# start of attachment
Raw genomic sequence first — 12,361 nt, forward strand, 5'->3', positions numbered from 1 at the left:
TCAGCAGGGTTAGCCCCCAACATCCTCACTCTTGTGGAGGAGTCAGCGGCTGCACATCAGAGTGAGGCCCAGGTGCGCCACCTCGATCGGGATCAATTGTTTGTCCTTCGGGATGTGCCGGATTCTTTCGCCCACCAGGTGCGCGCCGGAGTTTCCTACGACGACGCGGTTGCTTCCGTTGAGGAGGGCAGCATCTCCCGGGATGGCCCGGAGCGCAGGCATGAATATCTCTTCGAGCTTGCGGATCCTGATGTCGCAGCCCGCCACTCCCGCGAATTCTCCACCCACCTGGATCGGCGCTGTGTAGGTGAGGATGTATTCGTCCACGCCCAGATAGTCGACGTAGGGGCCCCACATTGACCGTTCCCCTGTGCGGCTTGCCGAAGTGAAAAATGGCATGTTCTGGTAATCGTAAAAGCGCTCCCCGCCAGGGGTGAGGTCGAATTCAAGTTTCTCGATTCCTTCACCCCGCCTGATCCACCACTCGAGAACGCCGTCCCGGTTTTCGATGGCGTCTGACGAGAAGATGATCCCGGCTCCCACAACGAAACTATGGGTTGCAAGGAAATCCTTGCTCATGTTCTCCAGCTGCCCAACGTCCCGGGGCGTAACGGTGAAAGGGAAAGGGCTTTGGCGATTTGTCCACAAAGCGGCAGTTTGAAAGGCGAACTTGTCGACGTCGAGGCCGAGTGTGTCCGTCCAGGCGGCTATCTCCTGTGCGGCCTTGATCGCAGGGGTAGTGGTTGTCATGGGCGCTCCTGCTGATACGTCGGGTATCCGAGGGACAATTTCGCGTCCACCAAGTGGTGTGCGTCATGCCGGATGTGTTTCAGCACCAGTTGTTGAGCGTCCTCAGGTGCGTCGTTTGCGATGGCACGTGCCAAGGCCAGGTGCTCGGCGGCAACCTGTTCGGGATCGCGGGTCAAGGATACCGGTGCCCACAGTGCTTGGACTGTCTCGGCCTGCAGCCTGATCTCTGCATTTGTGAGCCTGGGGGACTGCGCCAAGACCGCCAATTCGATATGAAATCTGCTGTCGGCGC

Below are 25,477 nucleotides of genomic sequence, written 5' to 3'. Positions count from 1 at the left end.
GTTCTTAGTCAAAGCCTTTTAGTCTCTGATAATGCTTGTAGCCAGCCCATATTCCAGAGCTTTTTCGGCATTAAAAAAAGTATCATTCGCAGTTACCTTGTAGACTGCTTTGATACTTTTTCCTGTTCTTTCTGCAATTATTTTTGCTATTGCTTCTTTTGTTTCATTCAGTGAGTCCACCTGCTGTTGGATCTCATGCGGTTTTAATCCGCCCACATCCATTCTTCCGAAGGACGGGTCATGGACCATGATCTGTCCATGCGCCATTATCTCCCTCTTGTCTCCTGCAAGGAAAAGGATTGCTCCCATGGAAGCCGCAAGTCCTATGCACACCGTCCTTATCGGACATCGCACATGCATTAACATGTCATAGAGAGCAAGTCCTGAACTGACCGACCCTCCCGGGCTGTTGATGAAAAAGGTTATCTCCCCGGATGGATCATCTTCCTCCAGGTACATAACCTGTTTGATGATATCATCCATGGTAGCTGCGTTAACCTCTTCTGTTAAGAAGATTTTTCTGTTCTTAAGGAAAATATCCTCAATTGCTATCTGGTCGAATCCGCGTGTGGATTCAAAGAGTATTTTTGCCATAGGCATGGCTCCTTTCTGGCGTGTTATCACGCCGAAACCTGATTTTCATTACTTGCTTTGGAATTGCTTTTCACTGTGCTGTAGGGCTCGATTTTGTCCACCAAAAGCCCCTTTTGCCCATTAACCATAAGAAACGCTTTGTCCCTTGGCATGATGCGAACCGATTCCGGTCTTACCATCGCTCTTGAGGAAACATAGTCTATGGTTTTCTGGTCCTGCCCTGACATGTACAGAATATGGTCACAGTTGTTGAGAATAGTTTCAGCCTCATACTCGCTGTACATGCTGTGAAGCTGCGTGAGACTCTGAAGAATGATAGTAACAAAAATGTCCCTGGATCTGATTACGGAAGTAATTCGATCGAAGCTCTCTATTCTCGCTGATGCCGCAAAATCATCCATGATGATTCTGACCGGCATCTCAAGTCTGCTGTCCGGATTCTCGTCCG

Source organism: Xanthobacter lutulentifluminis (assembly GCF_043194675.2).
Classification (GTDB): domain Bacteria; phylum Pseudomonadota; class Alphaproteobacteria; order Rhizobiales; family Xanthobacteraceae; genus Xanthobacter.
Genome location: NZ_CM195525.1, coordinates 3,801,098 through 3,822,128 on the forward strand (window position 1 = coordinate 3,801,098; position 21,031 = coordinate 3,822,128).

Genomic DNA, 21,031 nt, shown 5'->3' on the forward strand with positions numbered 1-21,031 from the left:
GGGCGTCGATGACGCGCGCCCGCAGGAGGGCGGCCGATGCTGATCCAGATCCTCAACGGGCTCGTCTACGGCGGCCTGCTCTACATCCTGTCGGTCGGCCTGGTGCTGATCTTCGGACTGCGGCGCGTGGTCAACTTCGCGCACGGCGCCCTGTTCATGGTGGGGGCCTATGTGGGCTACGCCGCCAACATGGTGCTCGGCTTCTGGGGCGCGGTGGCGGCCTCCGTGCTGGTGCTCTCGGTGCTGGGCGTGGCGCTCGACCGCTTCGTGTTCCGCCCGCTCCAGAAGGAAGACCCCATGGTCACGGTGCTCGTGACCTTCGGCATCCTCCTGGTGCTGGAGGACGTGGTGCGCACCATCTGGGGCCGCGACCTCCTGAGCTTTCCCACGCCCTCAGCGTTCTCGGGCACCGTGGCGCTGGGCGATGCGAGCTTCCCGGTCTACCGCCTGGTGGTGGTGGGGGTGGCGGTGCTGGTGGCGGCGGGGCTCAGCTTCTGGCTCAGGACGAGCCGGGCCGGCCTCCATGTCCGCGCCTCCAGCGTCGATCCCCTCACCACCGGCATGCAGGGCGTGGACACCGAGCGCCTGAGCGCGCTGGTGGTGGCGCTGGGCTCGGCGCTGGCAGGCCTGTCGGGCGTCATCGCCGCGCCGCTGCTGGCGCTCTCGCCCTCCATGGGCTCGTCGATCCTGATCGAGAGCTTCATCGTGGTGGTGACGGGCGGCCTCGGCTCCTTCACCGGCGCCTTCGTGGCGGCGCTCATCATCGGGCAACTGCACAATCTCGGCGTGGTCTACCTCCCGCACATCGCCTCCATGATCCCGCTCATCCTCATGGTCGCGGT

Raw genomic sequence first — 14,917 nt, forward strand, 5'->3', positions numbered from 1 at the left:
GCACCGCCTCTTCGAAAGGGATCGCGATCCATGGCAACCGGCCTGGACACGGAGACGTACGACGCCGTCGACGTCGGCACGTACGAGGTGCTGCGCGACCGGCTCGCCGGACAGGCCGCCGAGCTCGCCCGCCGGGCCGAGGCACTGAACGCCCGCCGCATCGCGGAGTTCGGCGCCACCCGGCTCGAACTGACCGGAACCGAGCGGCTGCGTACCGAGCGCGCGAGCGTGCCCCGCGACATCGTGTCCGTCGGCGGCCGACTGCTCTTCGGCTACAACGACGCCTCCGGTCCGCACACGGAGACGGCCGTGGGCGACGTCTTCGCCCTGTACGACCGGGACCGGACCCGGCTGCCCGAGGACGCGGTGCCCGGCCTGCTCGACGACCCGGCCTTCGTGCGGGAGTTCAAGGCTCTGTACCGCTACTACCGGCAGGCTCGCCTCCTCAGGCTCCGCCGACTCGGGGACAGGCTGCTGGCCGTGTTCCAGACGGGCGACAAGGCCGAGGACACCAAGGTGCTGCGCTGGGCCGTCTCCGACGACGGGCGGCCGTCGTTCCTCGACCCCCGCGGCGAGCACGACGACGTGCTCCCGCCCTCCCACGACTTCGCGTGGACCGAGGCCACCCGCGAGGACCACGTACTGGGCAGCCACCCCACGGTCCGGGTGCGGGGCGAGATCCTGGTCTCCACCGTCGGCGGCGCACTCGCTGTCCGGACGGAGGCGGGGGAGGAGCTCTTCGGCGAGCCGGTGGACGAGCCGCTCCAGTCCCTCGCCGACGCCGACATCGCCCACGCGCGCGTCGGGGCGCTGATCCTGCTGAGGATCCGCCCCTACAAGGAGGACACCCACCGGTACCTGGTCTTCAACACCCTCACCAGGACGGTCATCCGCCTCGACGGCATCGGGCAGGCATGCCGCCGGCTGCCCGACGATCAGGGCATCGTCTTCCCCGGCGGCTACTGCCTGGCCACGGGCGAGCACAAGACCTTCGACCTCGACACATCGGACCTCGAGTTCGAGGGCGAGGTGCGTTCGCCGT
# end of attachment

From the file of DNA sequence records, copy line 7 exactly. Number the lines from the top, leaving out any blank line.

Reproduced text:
Genome location: NZ_CM195525.1, coordinates 3,801,098 through 3,822,128 on the forward strand (window position 1 = coordinate 3,801,098; position 21,031 = coordinate 3,822,128).